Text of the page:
EasyJet founder’s Telegraph libel case falls at first hurdle - Press Gazette

Easyjet founder Stelios fails in bid to sue Telegraph over mocking of his 'conspiracy theories'

easyjet telegraph libel

A judge has backed the Telegraph after its chief city commentator wrote a “good-humoured mocking” of Easyjet’s founder and his “strawman” conspiracy claims.

Ben Marlow wrote in May that Sir Stelios Haji-Ioannou (pictured) had “decamped to the Caribbean paradise [St Barts] to concentrate on an entire series of increasingly wild conspiracy theories” and that the “only thing that is made out of straw is his bizarre vendetta”.

Sir Stelios had claimed three Easyjet shareholders were “strawmen” for Airbus hoping to thwart his campaign for the carrier to terminate its £4.5bn order for new aircraft, which he believed would lead to the airline’s bankruptcy because of falling demand caused by the Covid-19 crisis.

Sir Stelios told the court the column’s portrayal of him was “clearly defamatory” as he is a “major and well-known businessman” and that “if people thought he was deliberately making completely false allegations of serious wrongdoing as part of a baseless campaign against established investment companies, they would consider that outrageous and think much the worse of him for it”.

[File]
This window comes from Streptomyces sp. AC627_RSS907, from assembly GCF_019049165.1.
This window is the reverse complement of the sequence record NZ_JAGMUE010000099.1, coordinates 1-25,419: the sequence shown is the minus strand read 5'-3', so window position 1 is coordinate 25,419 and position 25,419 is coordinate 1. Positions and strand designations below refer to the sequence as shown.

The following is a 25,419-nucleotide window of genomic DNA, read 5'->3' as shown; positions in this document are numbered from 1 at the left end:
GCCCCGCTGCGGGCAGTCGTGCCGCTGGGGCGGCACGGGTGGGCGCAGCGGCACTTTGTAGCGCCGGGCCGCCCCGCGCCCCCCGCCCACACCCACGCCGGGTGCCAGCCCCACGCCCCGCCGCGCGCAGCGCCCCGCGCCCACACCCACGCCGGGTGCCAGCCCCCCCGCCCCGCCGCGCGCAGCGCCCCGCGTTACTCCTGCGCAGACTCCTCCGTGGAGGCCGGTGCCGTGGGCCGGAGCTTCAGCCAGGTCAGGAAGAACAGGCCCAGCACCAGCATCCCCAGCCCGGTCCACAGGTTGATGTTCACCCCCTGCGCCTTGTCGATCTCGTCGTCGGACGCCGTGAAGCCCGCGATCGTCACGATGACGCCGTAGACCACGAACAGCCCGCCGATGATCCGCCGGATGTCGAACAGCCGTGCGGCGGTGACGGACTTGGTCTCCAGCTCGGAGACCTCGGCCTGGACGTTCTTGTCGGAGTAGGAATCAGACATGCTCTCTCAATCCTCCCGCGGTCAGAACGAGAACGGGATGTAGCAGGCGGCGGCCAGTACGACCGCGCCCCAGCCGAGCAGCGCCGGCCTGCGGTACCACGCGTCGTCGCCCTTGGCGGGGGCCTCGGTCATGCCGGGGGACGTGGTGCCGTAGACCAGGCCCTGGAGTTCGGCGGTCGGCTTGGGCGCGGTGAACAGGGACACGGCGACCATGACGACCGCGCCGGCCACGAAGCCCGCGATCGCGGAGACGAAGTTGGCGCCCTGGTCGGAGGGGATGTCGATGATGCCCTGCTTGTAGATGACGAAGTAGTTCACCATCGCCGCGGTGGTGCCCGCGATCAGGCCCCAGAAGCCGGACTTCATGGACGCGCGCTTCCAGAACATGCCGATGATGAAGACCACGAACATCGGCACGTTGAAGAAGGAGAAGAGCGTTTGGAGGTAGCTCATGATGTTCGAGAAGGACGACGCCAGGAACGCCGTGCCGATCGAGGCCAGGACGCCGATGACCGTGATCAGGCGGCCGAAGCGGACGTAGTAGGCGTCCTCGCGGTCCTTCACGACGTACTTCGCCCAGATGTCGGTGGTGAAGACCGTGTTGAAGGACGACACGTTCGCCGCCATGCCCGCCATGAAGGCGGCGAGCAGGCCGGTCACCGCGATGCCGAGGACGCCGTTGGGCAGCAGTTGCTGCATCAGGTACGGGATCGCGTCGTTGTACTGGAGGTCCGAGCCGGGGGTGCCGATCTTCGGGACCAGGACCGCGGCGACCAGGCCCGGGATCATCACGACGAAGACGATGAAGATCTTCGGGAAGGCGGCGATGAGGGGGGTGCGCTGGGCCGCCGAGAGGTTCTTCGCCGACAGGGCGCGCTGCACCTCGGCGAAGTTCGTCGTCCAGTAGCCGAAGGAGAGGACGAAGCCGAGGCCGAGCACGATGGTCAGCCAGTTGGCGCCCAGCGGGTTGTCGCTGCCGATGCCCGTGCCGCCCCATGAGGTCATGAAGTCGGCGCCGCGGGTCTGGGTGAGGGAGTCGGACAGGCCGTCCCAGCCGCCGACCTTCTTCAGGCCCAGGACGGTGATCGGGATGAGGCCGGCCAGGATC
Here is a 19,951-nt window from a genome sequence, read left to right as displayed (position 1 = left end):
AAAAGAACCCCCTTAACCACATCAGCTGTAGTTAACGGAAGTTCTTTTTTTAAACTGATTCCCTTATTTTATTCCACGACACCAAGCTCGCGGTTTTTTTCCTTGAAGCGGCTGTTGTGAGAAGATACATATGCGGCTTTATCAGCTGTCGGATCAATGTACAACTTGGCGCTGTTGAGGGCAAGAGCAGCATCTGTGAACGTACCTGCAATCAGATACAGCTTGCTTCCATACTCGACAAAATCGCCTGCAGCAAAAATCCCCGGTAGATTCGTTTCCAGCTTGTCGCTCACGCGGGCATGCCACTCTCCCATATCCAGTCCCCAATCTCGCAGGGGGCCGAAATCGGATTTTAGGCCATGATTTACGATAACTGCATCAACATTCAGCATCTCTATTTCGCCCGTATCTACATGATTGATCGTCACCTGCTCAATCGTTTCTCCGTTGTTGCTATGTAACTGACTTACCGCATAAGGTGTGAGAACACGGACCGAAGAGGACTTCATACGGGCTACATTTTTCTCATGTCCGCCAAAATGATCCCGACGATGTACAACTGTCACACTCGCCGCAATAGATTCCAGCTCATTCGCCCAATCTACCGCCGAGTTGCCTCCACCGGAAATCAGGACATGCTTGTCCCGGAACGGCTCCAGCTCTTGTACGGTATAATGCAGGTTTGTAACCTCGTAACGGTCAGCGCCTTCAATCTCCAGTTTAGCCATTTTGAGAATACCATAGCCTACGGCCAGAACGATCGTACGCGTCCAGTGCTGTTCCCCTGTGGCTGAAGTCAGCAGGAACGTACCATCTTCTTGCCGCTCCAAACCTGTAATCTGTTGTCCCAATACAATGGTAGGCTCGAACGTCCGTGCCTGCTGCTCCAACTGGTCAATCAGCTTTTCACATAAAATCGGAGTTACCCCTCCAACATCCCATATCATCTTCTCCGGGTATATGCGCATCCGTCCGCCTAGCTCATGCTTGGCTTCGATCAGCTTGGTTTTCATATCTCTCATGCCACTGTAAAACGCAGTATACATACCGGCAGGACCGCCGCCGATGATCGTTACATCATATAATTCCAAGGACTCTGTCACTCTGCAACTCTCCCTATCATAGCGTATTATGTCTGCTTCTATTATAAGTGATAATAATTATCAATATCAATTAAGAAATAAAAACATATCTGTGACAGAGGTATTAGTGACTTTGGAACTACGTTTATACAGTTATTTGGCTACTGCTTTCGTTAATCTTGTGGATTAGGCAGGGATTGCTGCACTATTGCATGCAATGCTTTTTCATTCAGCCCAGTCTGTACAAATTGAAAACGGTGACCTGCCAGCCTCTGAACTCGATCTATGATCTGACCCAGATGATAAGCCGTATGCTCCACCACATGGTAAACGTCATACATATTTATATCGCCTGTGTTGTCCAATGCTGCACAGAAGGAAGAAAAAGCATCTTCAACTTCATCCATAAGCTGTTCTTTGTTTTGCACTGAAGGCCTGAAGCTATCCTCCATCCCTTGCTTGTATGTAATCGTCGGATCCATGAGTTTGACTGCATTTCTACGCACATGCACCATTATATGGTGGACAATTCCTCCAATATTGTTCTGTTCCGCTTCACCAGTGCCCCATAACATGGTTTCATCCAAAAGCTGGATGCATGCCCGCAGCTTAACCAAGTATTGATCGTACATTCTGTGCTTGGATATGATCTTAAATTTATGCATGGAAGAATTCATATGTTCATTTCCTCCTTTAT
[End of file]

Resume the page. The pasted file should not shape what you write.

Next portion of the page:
But Mrs Justice Collins Rice agreed with the Telegraph that the column amounted to non-defamatory statements of opinion that he “has advanced a new conspiracy theory about why large shareholders in Easyjet intend to support the company against him in his ongoing battle with the company and which is of very doubtful validity”.

The newspaper added that the column was clearly a comment piece because it is “evaluative in language, tone and context” and fell far short of a statement or insinuation that Sir Stelios had deliberately made a false or malicious allegation.

“It amounts to the expression of a personal view, a good-humoured mocking of a specific incident – the claimant’s public comments and his decision to make them – not his standing or personal attributes more generally,” the newspaper argued.

In her judgment, the judge said the reader would have been expecting “informed and entertaining comment” from Marlow, who wrote the section in question in a diary-style postscript at the end of his column.

The hyperbolic choice of language and scene-setting around the Caribbean, including the headline asking if the sun had gone to his head, would lead the reader to believe that what Sir Stelios had said was “similarly over the top and impossible to take seriously”.

Ruling that the article did not have a defamatory meaning, the judge said it would be read that Sir Stelios “felt so strongly that cancellation of the Airbus contract was the right thing for Easyjet that on one occasion he caricatured his opponents with rhetoric that does not stand up to sober scrutiny and cannot be taken seriously”.

The judge concluded that the piece was merely an expression of Marlow’s opinion and that the ordinary reader would not think less of Sir Stelios on the strength of this column alone.

Picture: PA Wire/Chris Radburn



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